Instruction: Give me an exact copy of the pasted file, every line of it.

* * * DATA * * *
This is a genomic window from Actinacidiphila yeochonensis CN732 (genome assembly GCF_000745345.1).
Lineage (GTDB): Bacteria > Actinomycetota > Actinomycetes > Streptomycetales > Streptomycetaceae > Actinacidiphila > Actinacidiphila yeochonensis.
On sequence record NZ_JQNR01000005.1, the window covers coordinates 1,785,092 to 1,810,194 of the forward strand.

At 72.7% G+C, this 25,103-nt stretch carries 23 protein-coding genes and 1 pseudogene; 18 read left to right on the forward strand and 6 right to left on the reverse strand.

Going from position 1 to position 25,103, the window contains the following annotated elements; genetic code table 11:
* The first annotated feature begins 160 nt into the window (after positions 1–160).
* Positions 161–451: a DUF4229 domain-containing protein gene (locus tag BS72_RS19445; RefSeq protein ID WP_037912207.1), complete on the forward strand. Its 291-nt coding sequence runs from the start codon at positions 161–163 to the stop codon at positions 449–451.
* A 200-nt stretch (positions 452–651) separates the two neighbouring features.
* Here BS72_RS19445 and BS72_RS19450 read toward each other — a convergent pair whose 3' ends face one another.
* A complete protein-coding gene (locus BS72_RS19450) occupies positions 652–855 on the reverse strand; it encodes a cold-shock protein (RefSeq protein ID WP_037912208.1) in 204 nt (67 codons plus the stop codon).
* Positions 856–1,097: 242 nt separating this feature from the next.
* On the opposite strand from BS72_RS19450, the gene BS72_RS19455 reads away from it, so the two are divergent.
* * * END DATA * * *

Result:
This is a genomic window from Actinacidiphila yeochonensis CN732 (genome assembly GCF_000745345.1).
Lineage (GTDB): Bacteria > Actinomycetota > Actinomycetes > Streptomycetales > Streptomycetaceae > Actinacidiphila > Actinacidiphila yeochonensis.
On sequence record NZ_JQNR01000005.1, the window covers coordinates 1,785,092 to 1,810,194 of the forward strand.

At 72.7% G+C, this 25,103-nt stretch carries 23 protein-coding genes and 1 pseudogene; 18 read left to right on the forward strand and 6 right to left on the reverse strand.

Going from position 1 to position 25,103, the window contains the following annotated elements; genetic code table 11:
* The first annotated feature begins 160 nt into the window (after positions 1–160).
* Positions 161–451: a DUF4229 domain-containing protein gene (locus tag BS72_RS19445; RefSeq protein ID WP_037912207.1), complete on the forward strand. Its 291-nt coding sequence runs from the start codon at positions 161–163 to the stop codon at positions 449–451.
* A 200-nt stretch (positions 452–651) separates the two neighbouring features.
* Here BS72_RS19445 and BS72_RS19450 read toward each other — a convergent pair whose 3' ends face one another.
* A complete protein-coding gene (locus BS72_RS19450) occupies positions 652–855 on the reverse strand; it encodes a cold-shock protein (RefSeq protein ID WP_037912208.1) in 204 nt (67 codons plus the stop codon).
* Positions 856–1,097: 242 nt separating this feature from the next.
* On the opposite strand from BS72_RS19450, the gene BS72_RS19455 reads away from it, so the two are divergent.